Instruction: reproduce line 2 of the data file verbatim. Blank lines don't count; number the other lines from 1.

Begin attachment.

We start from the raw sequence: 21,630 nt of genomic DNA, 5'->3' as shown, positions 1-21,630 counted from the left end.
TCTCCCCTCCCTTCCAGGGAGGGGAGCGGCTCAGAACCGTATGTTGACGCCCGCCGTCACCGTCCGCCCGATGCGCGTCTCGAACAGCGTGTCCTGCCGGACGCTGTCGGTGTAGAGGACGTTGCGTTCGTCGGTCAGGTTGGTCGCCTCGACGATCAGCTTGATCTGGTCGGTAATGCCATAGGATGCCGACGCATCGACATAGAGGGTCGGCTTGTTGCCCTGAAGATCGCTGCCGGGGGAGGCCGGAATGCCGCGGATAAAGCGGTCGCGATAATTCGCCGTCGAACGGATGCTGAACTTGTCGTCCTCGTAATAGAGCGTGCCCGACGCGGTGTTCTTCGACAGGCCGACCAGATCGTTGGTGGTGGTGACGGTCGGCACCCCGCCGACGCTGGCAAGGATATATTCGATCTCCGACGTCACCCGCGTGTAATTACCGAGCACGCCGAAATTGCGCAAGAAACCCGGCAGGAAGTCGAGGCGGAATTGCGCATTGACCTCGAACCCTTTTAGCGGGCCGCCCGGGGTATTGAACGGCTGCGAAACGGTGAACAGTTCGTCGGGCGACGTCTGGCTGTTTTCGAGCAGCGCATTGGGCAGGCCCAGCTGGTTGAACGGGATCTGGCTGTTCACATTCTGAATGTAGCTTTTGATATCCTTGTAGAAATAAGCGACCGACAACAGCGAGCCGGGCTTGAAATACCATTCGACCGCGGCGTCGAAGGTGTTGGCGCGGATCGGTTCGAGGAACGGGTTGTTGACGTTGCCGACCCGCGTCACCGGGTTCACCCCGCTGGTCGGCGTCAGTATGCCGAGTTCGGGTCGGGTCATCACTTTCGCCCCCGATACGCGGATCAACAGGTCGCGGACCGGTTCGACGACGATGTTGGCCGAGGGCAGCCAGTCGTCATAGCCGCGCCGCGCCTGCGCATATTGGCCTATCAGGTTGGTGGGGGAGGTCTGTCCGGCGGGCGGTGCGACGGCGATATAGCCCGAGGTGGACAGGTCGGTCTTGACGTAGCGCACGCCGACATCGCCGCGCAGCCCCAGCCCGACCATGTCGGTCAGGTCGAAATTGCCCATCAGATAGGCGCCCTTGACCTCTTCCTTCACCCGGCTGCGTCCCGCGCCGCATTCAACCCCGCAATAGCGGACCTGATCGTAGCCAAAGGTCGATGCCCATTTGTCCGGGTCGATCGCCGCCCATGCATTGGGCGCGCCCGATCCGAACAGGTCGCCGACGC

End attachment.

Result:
TCTCCCCTCCCTTCCAGGGAGGGGAGCGGCTCAGAACCGTATGTTGACGCCCGCCGTCACCGTCCGCCCGATGCGCGTCTCGAACAGCGTGTCCTGCCGGACGCTGTCGGTGTAGAGGACGTTGCGTTCGTCGGTCAGGTTGGTCGCCTCGACGATCAGCTTGATCTGGTCGGTAATGCCATAGGATGCCGACGCATCGACATAGAGGGTCGGCTTGTTGCCCTGAAGATCGCTGCCGGGGGAGGCCGGAATGCCGCGGATAAAGCGGTCGCGATAATTCGCCGTCGAACGGATGCTGAACTTGTCGTCCTCGTAATAGAGCGTGCCCGACGCGGTGTTCTTCGACAGGCCGACCAGATCGTTGGTGGTGGTGACGGTCGGCACCCCGCCGACGCTGGCAAGGATATATTCGATCTCCGACGTCACCCGCGTGTAATTACCGAGCACGCCGAAATTGCGCAAGAAACCCGGCAGGAAGTCGAGGCGGAATTGCGCATTGACCTCGAACCCTTTTAGCGGGCCGCCCGGGGTATTGAACGGCTGCGAAACGGTGAACAGTTCGTCGGGCGACGTCTGGCTGTTTTCGAGCAGCGCATTGGGCAGGCCCAGCTGGTTGAACGGGATCTGGCTGTTCACATTCTGAATGTAGCTTTTGATATCCTTGTAGAAATAAGCGACCGACAACAGCGAGCCGGGCTTGAAATACCATTCGACCGCGGCGTCGAAGGTGTTGGCGCGGATCGGTTCGAGGAACGGGTTGTTGACGTTGCCGACCCGCGTCACCGGGTTCACCCCGCTGGTCGGCGTCAGTATGCCGAGTTCGGGTCGGGTCATCACTTTCGCCCCCGATACGCGGATCAACAGGTCGCGGACCGGTTCGACGACGATGTTGGCCGAGGGCAGCCAGTCGTCATAGCCGCGCCGCGCCTGCGCATATTGGCCTATCAGGTTGGTGGGGGAGGTCTGTCCGGCGGGCGGTGCGACGGCGATATAGCCCGAGGTGGACAGGTCGGTCTTGACGTAGCGCACGCCGACATCGCCGCGCAGCCCCAGCCCGACCATGTCGGTCAGGTCGAAATTGCCCATCAGATAGGCGCCCTTGACCTCTTCCTTCACCCGGCTGCGTCCCGCGCCGCATTCAACCCCGCAATAGCGGACCTGATCGTAGCCAAAGGTCGATGCCCATTTGTCCGGGTCGATCGCCGCCCATGCATTGGGCGCGCCCGATCCGAACAGGTCGCCGACGC